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« Reply #3 on: April 18, 2009, 09:35:49 pm »

besides, didn't Kerry ask McCain to be his VP in '04?
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Lunar
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« Reply #4 on: April 19, 2009, 12:48:29 am »
« Edited: April 19, 2009, 12:54:26 am by Lunar »

besides, didn't Kerry ask McCain to be his VP in '04?

If you believe Kerry ever seriously considered that I've got a sweet ice-free port in Minneapolis to sell you.

I think he did seriously consider that.  McCain himself openly publicizes that offer, and has Kerry ever denied it or declared McCain a liar?


http://www.nytimes.com/2004/06/12/us/mccain-is-said-to-tell-kerry-he-won-t-join.html

John Kerry, the presumptive Democratic nominee for president, has repeatedly and personally asked Senator John McCain, the independent-minded Arizona Republican, to consider being his running mate, but Mr. McCain has refused, people who have spoken to both men said Friday.



additionally, wikipedia posits that McCain was heavily vetted for the VP slot and rejected Kerry's offer.  I could keep digging up sources, but I think I'd rather sell YOU an ice-free port in the Bay Area if you think Kerry never seriously considered the option.


edit:  Found a denial, you can choose which side of the story is true.  Either way, it's hard to believe that Kerry didn't consider it.

http://www.politico.com/news/stories/0407/3415.html

Sen. John F. Kerry (D-Mass.) has riled both parties by charging that Sen. John McCain (R-Ariz.) approached him about joining the Democratic presidential ticket in 2004.
 
Now, the assertion has drawn a detailed rebuttal by top McCain aides, who consider the charge a bid for attention by Kerry.
 
They contend that Kerry pursued the maverick McCain repeatedly but was rebuffed decisively on each approach. “Each conversation, McCain would say, ‘No, John, no,’ and raise objections,” said Mark Salter, who was McCain’s Senate chief of staff then and now is senior adviser to his campaign for the GOP presidential nomination.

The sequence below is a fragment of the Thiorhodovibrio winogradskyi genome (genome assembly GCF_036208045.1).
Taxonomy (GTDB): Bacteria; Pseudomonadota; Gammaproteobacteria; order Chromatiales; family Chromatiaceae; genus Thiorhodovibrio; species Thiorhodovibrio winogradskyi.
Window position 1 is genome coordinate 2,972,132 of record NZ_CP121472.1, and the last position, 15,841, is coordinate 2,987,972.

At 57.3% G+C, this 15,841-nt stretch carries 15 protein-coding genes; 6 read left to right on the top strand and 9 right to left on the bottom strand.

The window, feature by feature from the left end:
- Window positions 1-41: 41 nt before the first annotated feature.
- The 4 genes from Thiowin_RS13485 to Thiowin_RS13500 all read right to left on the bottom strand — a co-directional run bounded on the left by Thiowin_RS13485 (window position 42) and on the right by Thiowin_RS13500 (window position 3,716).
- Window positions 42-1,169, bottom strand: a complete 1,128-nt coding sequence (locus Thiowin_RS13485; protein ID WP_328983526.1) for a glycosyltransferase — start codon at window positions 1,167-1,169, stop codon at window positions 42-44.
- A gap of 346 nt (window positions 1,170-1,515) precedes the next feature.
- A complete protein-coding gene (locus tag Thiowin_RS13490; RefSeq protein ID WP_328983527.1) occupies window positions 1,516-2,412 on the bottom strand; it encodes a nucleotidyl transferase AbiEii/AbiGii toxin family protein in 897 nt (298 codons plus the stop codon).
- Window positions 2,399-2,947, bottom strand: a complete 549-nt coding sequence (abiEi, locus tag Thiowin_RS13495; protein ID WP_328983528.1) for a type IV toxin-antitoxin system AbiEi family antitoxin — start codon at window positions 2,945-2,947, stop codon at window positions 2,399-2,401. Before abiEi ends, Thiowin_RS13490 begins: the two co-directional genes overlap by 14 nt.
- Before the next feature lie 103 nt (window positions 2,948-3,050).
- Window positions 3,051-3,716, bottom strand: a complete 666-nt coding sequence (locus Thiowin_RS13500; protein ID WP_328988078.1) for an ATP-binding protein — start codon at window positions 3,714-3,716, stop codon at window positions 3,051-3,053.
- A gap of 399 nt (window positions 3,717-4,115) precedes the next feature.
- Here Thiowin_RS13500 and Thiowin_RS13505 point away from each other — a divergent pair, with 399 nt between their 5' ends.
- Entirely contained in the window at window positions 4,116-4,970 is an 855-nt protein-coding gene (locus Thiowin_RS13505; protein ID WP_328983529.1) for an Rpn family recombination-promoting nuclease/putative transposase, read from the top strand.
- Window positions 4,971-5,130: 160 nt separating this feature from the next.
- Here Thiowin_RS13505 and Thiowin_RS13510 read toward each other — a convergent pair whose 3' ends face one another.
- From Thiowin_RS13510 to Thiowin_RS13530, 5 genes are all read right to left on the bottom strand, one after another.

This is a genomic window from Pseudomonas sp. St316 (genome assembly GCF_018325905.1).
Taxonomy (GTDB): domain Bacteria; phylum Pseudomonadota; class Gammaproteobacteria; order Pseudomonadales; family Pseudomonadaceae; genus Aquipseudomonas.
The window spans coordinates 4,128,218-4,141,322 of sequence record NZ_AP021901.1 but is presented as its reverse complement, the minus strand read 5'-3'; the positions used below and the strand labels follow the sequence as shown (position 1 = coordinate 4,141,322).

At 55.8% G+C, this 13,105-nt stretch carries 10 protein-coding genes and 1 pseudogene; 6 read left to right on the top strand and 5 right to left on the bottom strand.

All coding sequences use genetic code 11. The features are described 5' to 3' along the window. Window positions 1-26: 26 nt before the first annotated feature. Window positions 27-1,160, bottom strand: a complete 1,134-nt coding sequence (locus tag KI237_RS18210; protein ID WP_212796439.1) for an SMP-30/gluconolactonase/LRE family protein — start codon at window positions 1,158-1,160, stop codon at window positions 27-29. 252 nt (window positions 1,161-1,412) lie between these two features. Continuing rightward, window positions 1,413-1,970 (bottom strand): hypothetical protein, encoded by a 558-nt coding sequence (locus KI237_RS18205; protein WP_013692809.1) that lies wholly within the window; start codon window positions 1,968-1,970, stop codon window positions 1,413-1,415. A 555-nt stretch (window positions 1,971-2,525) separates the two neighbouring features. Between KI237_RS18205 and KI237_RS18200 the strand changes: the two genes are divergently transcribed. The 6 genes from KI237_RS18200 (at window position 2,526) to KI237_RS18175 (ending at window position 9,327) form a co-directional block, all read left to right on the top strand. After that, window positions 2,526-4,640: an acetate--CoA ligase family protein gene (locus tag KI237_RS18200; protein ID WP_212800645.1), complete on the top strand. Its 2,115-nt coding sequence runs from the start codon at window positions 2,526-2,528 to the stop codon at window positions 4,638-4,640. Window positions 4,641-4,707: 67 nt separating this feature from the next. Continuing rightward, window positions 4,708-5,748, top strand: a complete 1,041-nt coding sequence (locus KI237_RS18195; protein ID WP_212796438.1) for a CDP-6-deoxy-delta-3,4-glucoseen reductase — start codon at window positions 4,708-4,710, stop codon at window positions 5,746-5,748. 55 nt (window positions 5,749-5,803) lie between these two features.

...

According to MyDD, Kerry told Singer: “It doesn't surprise me completely, because his people similarly approached me to engage in a discussion about his potentially being on the ticket as vice president. So his people were active – let's put it that way.”
 
Singer, one of four front-page MyDD writers, followed up: “OK. And just to confirm, you said it, but this is something they approached you rather than...”
 
“Absolutely correct,” Kerry replied, naming “John Weaver of his shop,” a reference to McCain’s longtime chief political strategist. Then, Kerry was interrupted by a phone call.

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Lunar
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« Reply #5 on: April 20, 2009, 09:45:11 pm »

http://www.ballot-access.org/2009/04/18/mccain-campaign-received-erroneous-information-on-legality-of-nominating-lieberman-for-vice-president/

NEVERMIND